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Opinion editor's note: Editorials represent the opinions of the Star Tribune Editorial Board, which operates independently from the newsroom.


A child's hug at the end of a long workday is a happy moment for any parent. But it's extra emotional for Liz McLoone Dybvig of St. Paul because her path to motherhood wasn't an easy one.

After trying for more than five years to have children, the Dybvig family turned to a fertility treatment known as in vitro fertilization (IVF). They now have two boys, Daly, 5, and Henrik, 2. It's clear as Dybvig recounts the joy occurring almost daily — picking up Daly from day care — that she has never stopped counting her blessings.

"I just believe this was my path from God," Dybvig said. "It was harder, but that's OK. The combination of science and God is a powerful thing. We should embrace that."

Like many Minnesotans who've relied on IVF, Dybvig is increasingly concerned about access to this medical procedure for others struggling to have children. These concerns are valid. After an Alabama court ruling declared that frozen embryos are human beings, high-profile health care systems in that state suspended IVF care. Unfortunately, a bill introduced in Congress called the "Life At Conception Act" would likely have a similar chilling effect on IVF availability nationwide.

The bill's chief author is Rep. Alexander Mooney, a West Virginia Republican. It's still a long way from passing. Nevertheless, there's strong support in the House for this poorly thought-out legislation. It currently has 124 cosponsors, all of them Republican and three from Minnesota: Reps. Brad Finstad, Michelle Fischbach and Pete Stauber.

The three should reconsider their positions and reach out to IVF families in Minnesota to better understand why so many are alarmed that the bill would harm, not help, families. IVF involves collecting eggs from a woman's ovaries, with fertilization taking place in a laboratory, then transferring the embryo into the uterus. There may be unused embryos that are then frozen for potential future use.

The Life At Conception Act, or HR 431, "declares that the right to life guaranteed by the Constitution is vested in each human being at all stages of life, including the moment of fertilization, cloning, or other moment at which an individual comes into being," according to the summary. Alabama providers' concerns reportedly involve criminal or civil liability for the storage or disposal of embryos created during IVF.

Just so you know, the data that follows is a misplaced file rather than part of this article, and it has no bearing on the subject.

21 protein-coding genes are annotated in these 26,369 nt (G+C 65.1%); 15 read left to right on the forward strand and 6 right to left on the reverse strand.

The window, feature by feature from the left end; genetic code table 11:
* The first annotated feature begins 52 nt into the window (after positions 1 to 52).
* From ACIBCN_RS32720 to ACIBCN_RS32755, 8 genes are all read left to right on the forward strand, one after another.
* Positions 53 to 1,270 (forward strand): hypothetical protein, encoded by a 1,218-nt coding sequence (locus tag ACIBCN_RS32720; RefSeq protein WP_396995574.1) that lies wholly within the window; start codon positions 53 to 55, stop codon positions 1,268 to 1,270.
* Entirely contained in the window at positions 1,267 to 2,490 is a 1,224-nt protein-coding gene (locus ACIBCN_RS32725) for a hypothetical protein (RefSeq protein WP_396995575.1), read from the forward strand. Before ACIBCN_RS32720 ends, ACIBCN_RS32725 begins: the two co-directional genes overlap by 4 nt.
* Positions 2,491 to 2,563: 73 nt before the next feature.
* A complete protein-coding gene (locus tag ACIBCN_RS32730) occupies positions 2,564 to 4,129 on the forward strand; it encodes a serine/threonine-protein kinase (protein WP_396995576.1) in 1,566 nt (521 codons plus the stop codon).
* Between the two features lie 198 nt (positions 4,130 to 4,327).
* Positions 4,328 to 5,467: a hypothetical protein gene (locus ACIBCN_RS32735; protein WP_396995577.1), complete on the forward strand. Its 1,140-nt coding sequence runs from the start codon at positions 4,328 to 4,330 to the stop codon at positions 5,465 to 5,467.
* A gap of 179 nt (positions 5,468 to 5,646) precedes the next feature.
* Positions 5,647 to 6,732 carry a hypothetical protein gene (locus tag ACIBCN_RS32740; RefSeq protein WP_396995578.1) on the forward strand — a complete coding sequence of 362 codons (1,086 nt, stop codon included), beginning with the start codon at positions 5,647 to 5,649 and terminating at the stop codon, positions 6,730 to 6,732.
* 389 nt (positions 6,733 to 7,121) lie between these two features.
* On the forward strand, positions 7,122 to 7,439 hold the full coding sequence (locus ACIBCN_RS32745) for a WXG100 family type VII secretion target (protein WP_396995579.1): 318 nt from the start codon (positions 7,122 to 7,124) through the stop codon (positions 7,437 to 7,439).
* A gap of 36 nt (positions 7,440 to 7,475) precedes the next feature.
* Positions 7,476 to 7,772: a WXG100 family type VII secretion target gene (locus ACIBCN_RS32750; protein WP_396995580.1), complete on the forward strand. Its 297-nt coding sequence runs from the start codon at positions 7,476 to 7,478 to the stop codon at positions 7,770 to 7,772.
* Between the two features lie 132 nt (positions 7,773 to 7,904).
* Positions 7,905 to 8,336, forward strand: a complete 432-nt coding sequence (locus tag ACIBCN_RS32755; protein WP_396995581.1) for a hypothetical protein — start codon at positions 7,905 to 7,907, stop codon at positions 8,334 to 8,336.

Alabama lawmakers are now scrambling to enact protections so that doctors can continue to provide this care. So it makes zero sense to pass federal legislation like the Life At Conception Act that could have similar, hurtful consequences nationwide.

An editorial writer emailed a request to Finstad, Fischbach and Stauber to explain their support for the bill but received no reply. However, Minnesota families who have relied on IVF had plenty to say to these lawmakers.

Miraya Gran of Bloomington suffered seven miscarriages before IVF enabled the birth of her daughter. In an interview, she said that the three lawmakers likely support HR 431 because of their "pro-life" beliefs. At the same time, "I'm trying to build a family and you're trying to stop me," she said. "Don't I have a right to become a parent? Don't I have a right to seek this medical treatment? What makes your beliefs stronger than mine?"

The Hunstad family of Chaska also turned to IVF and now has a 1-year-old son. Isaac Hunstad noted that there are many people who struggle with fertility. The proposed legislation would impact a lot of lives, he said, and prevent those who long for children from having them. Hunstad said his frustration and other feelings couldn't be described in words fit to print.

Dybvig shares this alarm, saying that the bill could go down a "dangerous road" where people cannot get the care they deserve. "It just hurts my heart. It's mean. There's no need for it," she said.

According to federal health officials, approximately 2.3% of all infants born in the United States every year are conceived using assisted reproductive technology, which includes IVF.

Fortunately, there is a different bill in Congress to protect IVF access. Sen. Tammy Duckworth, an Illinois Democrat who relied on IVF to have her children, is the chief author of the "Access to Family Building Act," which would override state restrictions on assisted reproductive technology. Duckworth has introduced the bill previously but "in 2022, Senate Republicans blocked the vote," CBS News reports.

The recent Alabama ruling has understandably galvanized supporters. Duckworth's bill has 44 co-sponsors, including Minnesota Sens. Amy Klobuchar and Tina Smith. The legislation merits swift passage, though it's shameful that it's needed.

"IVF is a miracle for millions of families, and no politician or court should interfere with that," Klobuchar said in a statement to an editorial writer. "We must act now to preserve women's reproductive freedom. That's why I'm co-sponsoring this bill with Senator Duckworth to ensure IVF remains legal and accessible for Americans who want to start or grow their families. We will keep fighting to put women back in charge of their own health care and their own destiny."